As a Walt Disney World vet, it’s always been a bucket list item of mine to visit Disneyland.
The magic and the history of being in Walt’s original park sounds unbeatable to me as a lifelong Disney fan!
I’ll admit, that I was a little bit timid in planning my first Disneyland trip as there are some major planning differences between Disneyland and Walt Disney World. Today we’re going to discuss the biggest differences amongst Walt Disney World and Disneyland during the planning process and how it will affect your DVC rental!
1) Advanced Dining Reservations:
Walt Disney World has an almost overwhelming number of different restaurants to choose from when planning your WDW vacation! Many of the dining options available are so popular they typically require advanced dining reservations (affectionally known as ADR’s) and many guests go so far as to camp out online so they can be among the first to make their reservations when their booking window opens.
With a Walt Disney World resort stay you will have the advantage to book your reservations up to 180 days in advance of your scheduled check in date, for a stay up to 10 nights in length all at once. Whereas, non-resort guests (IE off property guests, local and day guests) must book reservations for each day separately.
Many of the popular dining options at Walt Disney World will often be unavailable for same day reservations due to guests securing all the ADR’s ahead of their stay. Therefore, in order to avoid disappointment, you will want to try to book your ADR’s on or as close to your 180-day booking window as you can. Dining Options like Cinderella’s Royal Table, Be Our Guest and Le Cellier are often among the first restaurants to lose availability should you not book when your window opens. As always if you didn’t get your desired reservation never say never! It’s always worth a chance to try for a same day reservation, as you just never know!
Disneyland on the other hand, while still hosting a great number of restaurants to choose from during your stay, has a little bit more of a laid-back feel with many of the best dining options coming in the form of quick service restaurants. Since quick service restaurants do not accept advanced dining reservations at all which means less advanced planning is required for dining at Disneyland.
The reservation window for advanced dining reservations does not open until 60 days in advance of your scheduled stay at Disneyland, also you must book your reservations for each day separately regardless of if you are staying at a Disneyland Resort hotel or if you are a non-resort guest. This means that Disneyland resort guests do not hold any advantage over non-resort guests, when it comes to securing dining reservations. Reservations for the more popular table services restaurants while recommended are not always required, as even the most popular table service restaurant Blue Bayou is often able to accommodate same day reservations.
2) Fast Passes:
Walt Disney World’s current Fast Pass Plus system, allows WDW Resort guests with a My Disney Experience account to reserve ride times for up to 3 rides within the same park up to 60 days in advance of their stay. For non-resort guests, their Fast Pass window opens up 30 days in advance of their stay. This new system has become so popular that many of the top attractions at Walt Disney World will often “sell out” of their daily allotment of Fast Passes.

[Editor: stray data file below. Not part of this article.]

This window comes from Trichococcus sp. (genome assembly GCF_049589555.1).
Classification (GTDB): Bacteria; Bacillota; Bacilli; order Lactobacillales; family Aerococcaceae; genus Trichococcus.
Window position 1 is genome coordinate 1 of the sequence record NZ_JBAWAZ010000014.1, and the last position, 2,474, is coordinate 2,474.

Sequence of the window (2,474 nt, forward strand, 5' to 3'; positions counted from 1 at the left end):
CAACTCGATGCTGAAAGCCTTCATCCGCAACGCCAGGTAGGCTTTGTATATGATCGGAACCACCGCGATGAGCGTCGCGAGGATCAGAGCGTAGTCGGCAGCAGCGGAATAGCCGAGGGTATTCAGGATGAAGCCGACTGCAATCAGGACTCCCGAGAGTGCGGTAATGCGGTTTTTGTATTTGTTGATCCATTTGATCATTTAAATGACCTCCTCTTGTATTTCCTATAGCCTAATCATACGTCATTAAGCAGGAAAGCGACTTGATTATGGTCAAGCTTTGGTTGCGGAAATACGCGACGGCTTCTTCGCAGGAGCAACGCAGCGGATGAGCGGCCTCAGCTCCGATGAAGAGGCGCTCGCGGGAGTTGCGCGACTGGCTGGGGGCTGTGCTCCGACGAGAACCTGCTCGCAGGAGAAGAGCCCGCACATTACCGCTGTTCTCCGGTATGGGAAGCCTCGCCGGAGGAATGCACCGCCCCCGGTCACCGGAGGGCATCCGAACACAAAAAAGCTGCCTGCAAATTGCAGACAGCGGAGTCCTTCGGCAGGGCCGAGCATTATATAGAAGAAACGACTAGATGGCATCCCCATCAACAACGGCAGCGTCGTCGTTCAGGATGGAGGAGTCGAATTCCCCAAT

Once a guest has used their original 3 Fast Pass selections they can either use the My Disney Experience app/website or go to a Fastpass+ kiosk inside the park and make your new selection. When you are done with your fourth Fastpass+, you will be able to get a fifth. After the fifth is done, you’ll be able to get a sixth, and so on. The only limit to how many Fastpass+ reservations you can get in a day is time and availability.
Disneyland is still using the Legacy Fast Pass system also known as the paper fast pass system. This system does not allow for pre-booked fast passes and requires guests to have used their Park Ticket for entry before being able to select any Fast Pass selections.
With the Legacy system guests simply walk up to the fast pass machines located outside of the desired attraction and insert their park ticket to receive a paper ticket with the fast pass return time on it. While there is a time limit to when you can have your next Fast Pass, there is no limit to how many you can use in a day.
Disneyland has recently implemented the addition of Maxpass (at a current cost of $10 per person per day).
Please note, Maxpass isn’t replacing the existing FASTPASS, it will be used concurrently with it and with existing FASTPASS queues. Similar to FastPass, this service still does not allow guests to choose their fast pass time; it simply allows guests to pull from the current return time electronically without having to walk to the attraction with their ticket to grab a paper fast pass.
Even though I’m used to pre-planning every aspect of my vacation like I’m sure most of you are, it’s been a really nice change to let it go and soak up some of the relaxed vibes that Disneyland has to offer.
I’m so incredibly excited to experience Disneyland for the first time and I’m even more excited to just go with the flow.
Hopefully this guide will serve you as a reminder that while you will still want to secure your “Must Do’s” at Disneyland, the rest of your vacation can be scheduled on the go!
Carly is a Team Leader at David’s Vacation Club Rentals and a life-long Disney fan.